Around here it's a good idea to join the GT program because it gives you an edge to get into the higher rated public high schools, which you need to test into. There is a much clearer distinction between the general public high schools vs the selective enrollment ones, moreso than the elementary schools. I used to work for the company that created the assessments, and some of my friends "joked" about my giving them the answers. Uh, nope, your kids will all do just fine without, and my career can continue. 

Title: Re: Gifted-talented testing...on preschoolers?
Post by: secondcor521 on March 17, 2021, 10:37:51 AM
Finding a school for GT or ADHD is easy, finding one that deals with both is nonexistent so far in our research, please PM me if anyone knows where a school like this may be, please.

I don't know about your specific location, but what I noticed in my experience was that the public schools often were the best option.  It seemed this was because of scale:  in a small private school, out of 25 kids you might have one kid who is GT and ADHD, and since private school budgets are almost always under pressure, doing something for that one kid might not happen.  Public schools with 400 kids might have 16 GT+ADHD kids, and that many kids plus their associated parents advocating for them creates enough oomph to at least provide some training for the GT teacher and maybe some additional support of some kind.

So bottom line, make sure you include your local public school in your list of options and give them a chance to surprise you positively as perhaps a better option than specialized or private schools.
Title: Re: Gifted-talented testing...on preschoolers?
Post by: joe189man on March 17, 2021, 11:33:47 AM
Finding a school for GT or ADHD is easy, finding one that deals with both is nonexistent so far in our research, please PM me if anyone knows where a school like this may be, please.

I don't know about your specific location, but what I noticed in my experience was that the public schools often were the best option.  It seemed this was because of scale:  in a small private school, out of 25 kids you might have one kid who is GT and ADHD, and since private school budgets are almost always under pressure, doing something for that one kid might not happen.  Public schools with 400 kids might have 16 GT+ADHD kids, and that many kids plus their associated parents advocating for them creates enough oomph to at least provide some training for the GT teacher and maybe some additional support of some kind.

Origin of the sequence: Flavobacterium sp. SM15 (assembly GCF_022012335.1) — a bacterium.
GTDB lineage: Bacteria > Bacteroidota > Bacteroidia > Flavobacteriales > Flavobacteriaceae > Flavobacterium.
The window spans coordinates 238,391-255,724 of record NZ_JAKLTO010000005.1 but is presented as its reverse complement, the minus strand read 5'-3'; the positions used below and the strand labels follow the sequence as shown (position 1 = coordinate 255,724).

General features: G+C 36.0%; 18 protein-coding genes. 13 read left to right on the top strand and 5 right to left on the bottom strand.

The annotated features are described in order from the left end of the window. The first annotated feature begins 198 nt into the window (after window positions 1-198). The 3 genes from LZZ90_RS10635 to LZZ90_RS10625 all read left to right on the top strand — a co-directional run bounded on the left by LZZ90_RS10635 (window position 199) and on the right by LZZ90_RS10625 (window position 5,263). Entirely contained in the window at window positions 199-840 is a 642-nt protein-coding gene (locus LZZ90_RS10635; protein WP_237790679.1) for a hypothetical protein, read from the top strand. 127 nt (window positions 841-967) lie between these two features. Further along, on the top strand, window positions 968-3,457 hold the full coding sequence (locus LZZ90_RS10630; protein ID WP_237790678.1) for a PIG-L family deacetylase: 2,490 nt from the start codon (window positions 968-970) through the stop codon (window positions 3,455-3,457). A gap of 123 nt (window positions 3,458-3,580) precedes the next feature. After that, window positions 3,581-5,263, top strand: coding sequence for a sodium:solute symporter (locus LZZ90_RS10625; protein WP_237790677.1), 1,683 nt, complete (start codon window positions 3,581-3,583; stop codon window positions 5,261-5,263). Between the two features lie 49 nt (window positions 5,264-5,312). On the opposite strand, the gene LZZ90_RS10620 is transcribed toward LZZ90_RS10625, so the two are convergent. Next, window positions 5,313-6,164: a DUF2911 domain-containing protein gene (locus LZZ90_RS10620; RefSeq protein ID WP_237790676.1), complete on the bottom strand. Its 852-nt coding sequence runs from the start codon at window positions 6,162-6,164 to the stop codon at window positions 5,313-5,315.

So bottom line, make sure you include your local public school in your list of options and give them a chance to surprise you positively as perhaps a better option than specialized or private schools.

This is the likely route we are taking, we already did a bunch of the leg work with our local school district, applied for an IEP, and had an hour long zoom call with the elementary school principal and counselors, and folks at the district level. I think our son can do well there and they have resources for him and other similar kids. We are lucky to have several private GT school options but all of them are focused on the GT child and not a GT kiddo with ADHD, and to your point didn't have the Counselor and OT resources that public schools have. we were also afraid of him getting kicked out after a few months at a private GT school because they couldnt handle him. we also have 2 LD type private schools in the metro area but they cater to all LD kiddos so autism, Dyslexia, ADHD and others. we have spoken to them both and are not sure its the right fit but on the flip side as they cater to a similar kid just not with the GT aspects. We just want to check all options for him, but public school with additional therapy as needed will be the likely plan
Title: Re: Gifted-talented testing...on preschoolers?
Post by: Laura33 on March 17, 2021, 12:23:13 PM
I could say a lot about this, but to try to distill it down:

1.  Do not judge by your own experience.  Life is different, school is different, neighborhoods are different.  Learn how your school system works and figure out the best spot for your kid within it. 

2.  There are two things to consider:  (a) your child's actual needs, and (b) the practical implications.  Most people think about (a); I will encourage you to think about (b).